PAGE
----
Amazon River Dolphin, Pink River Dolphin
Rivers and lakes
Bolivia, Brazil, Colombia, Ecuador, Peru and Venezuela
8-9.5 ft in length and can weigh up to 350-450 pounds
- Amazon rover dolphins are commonly known as "Botos" within their region.
- These dolphins like to live independently, and will usually be found alone or in mother-calf pairs. They, can, however, sometimes be found in larger groups when feeding.
- Male dolphins will carry objects, usually vegetation, to court female dolphins. Males are very aggressive with other males during courtship and are often observed to have many scars and abrasions that have been left from their courting behavior.
- They are dominantly crepuscular, so they are active mainly between dawn and dusk.
- During the rainy season, females and calfs prefer to inhabit the flooded areas, and males prefer inhabiting the river channels.
Amazon River Dolphins are very distinguishable from marine water dolphins. They are born a blue-grayish color but grow into their unique, pink shade as they grow into adulthood. When they approach adulthood, males and females start looking drastically different and show many examples of sexual dimorphism. Males tend to have a brighter pink coloration compared to females. Males will also grow to a length of 8-9 ft while females grow to a length of about 7 ft. This is unique, because in most examples of cetaceans, females grow much larger than their male counterparts. As if the Amazon river Dolphin couldn't be anymore unique, they are also the only species of dolphins to have molars! their molars are very similar to humans and they use them o chew their food before swallowing. Other dolphins swallow their food whole. They have a large diversity of food available, and they are not picky eaters. They will eat most fish, shrimp, turtles, and crabs that they have access to.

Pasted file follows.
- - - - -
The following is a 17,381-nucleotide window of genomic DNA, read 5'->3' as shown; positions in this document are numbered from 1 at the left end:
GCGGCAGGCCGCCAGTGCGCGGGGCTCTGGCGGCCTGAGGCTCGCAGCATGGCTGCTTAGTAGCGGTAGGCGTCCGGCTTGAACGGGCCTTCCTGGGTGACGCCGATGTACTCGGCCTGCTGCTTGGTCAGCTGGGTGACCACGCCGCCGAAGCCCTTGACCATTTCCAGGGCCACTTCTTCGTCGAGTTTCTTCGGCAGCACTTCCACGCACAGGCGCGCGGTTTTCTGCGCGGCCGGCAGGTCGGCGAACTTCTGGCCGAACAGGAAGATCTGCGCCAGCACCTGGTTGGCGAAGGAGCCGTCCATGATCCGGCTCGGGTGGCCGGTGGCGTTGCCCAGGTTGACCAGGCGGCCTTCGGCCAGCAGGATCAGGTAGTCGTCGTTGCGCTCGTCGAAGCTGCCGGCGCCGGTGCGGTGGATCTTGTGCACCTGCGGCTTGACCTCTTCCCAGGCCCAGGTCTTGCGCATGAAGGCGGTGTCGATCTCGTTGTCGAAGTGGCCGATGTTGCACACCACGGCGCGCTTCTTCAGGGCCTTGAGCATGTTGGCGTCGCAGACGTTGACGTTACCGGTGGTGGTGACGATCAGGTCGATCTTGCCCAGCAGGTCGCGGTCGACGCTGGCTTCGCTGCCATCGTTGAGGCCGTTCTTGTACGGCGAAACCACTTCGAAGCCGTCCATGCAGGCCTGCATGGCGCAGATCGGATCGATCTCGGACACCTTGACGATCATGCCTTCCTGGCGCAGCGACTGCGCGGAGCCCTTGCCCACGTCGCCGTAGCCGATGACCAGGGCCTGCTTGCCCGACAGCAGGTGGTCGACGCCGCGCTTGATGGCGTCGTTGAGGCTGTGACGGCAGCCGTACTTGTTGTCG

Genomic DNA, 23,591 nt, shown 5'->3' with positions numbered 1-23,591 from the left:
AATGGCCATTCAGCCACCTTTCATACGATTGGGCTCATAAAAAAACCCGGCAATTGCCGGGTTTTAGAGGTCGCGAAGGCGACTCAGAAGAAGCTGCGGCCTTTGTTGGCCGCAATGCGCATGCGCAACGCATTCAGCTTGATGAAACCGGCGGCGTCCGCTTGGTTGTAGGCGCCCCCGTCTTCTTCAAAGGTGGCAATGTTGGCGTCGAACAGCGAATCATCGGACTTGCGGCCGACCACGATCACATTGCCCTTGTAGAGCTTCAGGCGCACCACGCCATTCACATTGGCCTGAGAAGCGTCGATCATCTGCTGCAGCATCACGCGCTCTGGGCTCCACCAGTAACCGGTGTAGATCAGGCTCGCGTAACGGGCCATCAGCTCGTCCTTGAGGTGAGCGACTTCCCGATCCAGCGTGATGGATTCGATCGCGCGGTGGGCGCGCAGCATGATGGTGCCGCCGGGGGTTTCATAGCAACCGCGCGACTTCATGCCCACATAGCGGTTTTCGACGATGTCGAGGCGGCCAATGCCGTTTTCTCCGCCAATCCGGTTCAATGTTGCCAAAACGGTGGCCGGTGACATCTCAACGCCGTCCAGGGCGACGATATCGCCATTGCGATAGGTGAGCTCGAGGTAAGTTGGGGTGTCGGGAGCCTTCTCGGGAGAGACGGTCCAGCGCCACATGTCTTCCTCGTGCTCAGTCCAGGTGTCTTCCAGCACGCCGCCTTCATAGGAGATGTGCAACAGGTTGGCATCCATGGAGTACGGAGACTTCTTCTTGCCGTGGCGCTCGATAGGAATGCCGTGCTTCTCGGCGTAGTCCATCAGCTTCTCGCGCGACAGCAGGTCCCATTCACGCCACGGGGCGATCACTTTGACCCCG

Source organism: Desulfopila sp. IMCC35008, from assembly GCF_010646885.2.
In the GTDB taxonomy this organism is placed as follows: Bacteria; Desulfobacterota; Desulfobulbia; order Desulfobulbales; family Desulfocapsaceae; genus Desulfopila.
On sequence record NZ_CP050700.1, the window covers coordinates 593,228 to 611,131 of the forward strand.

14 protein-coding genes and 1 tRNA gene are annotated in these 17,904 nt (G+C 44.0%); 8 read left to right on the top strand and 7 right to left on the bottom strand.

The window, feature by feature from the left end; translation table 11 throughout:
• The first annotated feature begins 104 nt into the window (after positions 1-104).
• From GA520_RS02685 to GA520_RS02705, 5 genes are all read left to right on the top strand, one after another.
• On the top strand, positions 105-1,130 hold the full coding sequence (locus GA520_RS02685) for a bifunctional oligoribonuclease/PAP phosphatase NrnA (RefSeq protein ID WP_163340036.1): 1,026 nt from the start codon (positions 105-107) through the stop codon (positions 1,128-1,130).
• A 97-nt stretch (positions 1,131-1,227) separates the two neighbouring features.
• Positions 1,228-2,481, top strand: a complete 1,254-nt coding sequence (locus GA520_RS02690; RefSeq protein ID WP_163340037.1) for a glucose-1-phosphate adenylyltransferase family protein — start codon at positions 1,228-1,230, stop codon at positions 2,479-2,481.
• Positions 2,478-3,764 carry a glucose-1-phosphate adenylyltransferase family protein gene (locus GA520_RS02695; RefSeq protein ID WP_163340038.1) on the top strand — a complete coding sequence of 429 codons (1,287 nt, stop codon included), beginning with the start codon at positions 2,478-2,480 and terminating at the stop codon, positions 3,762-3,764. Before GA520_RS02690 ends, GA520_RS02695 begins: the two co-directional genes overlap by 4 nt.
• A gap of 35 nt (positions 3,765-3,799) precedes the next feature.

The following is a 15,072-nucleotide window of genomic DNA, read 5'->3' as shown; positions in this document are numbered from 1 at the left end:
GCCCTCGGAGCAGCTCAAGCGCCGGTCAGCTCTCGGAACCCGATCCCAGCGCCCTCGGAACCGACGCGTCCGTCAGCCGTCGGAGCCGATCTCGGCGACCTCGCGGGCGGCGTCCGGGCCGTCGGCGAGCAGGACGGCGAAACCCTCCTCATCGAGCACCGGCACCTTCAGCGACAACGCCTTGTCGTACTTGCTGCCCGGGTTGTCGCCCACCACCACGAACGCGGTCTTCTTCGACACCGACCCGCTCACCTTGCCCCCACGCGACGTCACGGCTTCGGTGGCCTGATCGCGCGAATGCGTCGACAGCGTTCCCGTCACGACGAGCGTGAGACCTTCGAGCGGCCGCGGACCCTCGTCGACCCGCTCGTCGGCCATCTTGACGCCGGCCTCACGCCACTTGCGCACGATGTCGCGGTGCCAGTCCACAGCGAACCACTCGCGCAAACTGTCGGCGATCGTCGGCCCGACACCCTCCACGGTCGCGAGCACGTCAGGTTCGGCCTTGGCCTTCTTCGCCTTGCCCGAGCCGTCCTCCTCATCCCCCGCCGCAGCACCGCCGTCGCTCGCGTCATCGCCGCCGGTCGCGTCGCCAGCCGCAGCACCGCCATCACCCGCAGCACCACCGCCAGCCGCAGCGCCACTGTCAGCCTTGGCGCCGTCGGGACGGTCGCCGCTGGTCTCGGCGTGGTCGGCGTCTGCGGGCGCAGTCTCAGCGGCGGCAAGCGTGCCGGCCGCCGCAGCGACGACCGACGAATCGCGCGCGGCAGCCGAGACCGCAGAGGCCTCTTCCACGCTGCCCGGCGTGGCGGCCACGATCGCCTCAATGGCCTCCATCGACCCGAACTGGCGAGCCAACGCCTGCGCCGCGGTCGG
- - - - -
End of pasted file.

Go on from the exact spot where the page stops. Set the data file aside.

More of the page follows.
Kingdom: Animalia Phylum: Chordata Class: Mammalia Order: Artiodactyla Family: Iniidae Genus: Inia Species: I. geoffrensis
Conservation & Helping:In 2018, the Amazon River Dolphin was added to the Endangered Species list. Their numbers are decreasing rapidly due to limited restriction on the fishing of these dolphins. Fishermen harvest them to produce bait for catfish. To help in your area, avoid the purchase of River dolphin bait and urge local bait shops to switch to more sustainable options.
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